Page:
Now, this is a normal spectrum, but we can go a step forward and we can optimise by LTV (and particularly by LTV/CAC). In this case, what we are doing is optimising by taking a smarter version of ROAS into consideration. While ROAS only captures revenue on advertising spend, LTV can capture the likelihood that a certain customer will come back in the future and will buy again. Further, in LTV we are not simply looking at revenue but also considering the margins. We can see what margin we made on the first transaction. These considerations make the LTV a more accurate level of optimization. The cons are the same as we mentioned for ROAS but on top of this there is also another assumption; the likelihood of customers to come back – which is based on an average – so obviously it will not always be a perfectly clear picture and might take a long time to even get a rough outline.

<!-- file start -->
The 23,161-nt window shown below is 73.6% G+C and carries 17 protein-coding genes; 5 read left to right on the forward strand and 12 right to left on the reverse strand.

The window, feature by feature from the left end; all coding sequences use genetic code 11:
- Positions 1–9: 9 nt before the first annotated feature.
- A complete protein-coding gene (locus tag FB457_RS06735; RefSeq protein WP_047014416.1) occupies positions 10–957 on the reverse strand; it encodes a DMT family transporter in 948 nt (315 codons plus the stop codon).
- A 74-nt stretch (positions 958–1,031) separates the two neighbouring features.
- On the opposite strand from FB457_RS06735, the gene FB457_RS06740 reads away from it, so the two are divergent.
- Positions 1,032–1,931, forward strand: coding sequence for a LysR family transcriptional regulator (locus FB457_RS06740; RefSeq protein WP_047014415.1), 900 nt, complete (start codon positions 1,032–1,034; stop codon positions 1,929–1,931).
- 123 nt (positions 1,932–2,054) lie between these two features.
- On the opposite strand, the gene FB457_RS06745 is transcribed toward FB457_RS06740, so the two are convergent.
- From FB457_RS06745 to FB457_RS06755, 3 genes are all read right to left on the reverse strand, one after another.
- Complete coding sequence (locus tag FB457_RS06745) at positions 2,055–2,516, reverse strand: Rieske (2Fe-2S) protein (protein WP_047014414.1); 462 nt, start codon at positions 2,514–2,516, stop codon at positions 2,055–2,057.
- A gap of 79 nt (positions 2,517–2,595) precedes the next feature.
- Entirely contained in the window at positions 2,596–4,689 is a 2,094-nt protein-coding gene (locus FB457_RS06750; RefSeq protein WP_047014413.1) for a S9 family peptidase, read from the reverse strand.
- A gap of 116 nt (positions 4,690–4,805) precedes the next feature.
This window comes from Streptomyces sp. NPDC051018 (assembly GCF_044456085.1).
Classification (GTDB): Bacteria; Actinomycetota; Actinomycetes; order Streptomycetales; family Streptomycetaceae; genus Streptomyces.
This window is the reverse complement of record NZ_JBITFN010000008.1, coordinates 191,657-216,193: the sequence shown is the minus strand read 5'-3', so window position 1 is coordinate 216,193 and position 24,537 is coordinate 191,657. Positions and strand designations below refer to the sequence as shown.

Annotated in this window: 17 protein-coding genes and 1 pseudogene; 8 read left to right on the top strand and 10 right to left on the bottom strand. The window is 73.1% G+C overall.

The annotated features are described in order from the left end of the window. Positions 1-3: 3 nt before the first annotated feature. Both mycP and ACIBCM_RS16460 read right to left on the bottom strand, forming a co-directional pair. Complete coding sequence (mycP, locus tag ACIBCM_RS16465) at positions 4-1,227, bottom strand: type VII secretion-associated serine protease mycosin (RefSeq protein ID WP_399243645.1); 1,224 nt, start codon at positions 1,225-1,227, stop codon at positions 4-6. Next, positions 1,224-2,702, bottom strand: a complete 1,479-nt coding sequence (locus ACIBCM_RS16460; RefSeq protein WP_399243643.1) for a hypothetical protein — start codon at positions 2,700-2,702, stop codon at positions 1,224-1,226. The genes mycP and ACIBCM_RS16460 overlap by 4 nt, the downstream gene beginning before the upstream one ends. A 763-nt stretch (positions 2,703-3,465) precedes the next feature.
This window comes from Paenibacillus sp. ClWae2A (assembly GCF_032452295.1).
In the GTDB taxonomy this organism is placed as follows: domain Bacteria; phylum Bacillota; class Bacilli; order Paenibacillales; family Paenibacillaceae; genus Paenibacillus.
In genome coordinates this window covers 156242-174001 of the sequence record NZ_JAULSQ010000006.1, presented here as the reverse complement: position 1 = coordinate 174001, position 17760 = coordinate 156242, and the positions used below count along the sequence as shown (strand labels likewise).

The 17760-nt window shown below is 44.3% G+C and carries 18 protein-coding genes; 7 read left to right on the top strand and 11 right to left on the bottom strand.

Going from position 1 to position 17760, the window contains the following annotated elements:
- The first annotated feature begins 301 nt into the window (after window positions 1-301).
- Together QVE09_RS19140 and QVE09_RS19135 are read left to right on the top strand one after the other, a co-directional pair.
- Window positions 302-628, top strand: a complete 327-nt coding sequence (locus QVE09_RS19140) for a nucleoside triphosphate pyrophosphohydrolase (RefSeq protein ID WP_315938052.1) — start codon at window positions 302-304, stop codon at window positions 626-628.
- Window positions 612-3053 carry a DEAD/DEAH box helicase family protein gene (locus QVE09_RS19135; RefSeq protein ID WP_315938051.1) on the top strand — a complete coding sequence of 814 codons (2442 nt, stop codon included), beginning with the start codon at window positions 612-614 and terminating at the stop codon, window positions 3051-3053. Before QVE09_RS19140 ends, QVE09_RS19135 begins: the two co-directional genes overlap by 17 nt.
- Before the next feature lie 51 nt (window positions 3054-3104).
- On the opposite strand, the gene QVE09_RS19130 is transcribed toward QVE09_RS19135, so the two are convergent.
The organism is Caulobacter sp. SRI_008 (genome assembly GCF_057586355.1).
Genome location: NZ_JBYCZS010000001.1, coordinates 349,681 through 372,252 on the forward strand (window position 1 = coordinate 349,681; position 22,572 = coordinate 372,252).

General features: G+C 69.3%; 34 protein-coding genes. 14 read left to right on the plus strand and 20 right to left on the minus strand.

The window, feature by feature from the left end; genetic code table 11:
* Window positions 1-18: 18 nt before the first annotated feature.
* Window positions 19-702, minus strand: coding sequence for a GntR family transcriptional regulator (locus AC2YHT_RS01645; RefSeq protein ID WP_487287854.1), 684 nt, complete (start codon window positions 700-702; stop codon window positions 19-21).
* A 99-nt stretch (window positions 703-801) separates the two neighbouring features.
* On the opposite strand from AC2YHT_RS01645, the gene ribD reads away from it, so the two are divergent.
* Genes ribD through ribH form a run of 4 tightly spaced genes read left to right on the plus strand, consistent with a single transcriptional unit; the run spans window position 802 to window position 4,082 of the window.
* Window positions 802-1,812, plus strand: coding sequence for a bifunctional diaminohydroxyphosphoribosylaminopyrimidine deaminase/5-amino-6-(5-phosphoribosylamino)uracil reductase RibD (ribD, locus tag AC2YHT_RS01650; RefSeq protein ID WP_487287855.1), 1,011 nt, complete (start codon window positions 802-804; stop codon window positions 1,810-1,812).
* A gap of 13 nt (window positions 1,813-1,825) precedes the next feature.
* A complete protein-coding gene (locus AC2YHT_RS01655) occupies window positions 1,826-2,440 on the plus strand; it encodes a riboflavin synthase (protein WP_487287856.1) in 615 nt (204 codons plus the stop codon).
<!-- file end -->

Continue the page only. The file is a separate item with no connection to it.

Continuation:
To summarize, when it comes to picking the North Star we could simplify and divide 2 types of goals for businesses:
E-commerce will want a return on investment and the best way to do that would be optimizing for LTV/CAC or ROAS;
Lead Generation businesses should opt for CPL or CPA, CPMQL or even more sophisticated – CPPA or CAC.
The perfect metric does not exist, it depends on several aspects such as your business goals, the nature of your business, and the sophistication of your digital operations. Therefore it also depends on whether you are just starting out or if you are more established. Once we pick the right North Star we can discuss attribution models.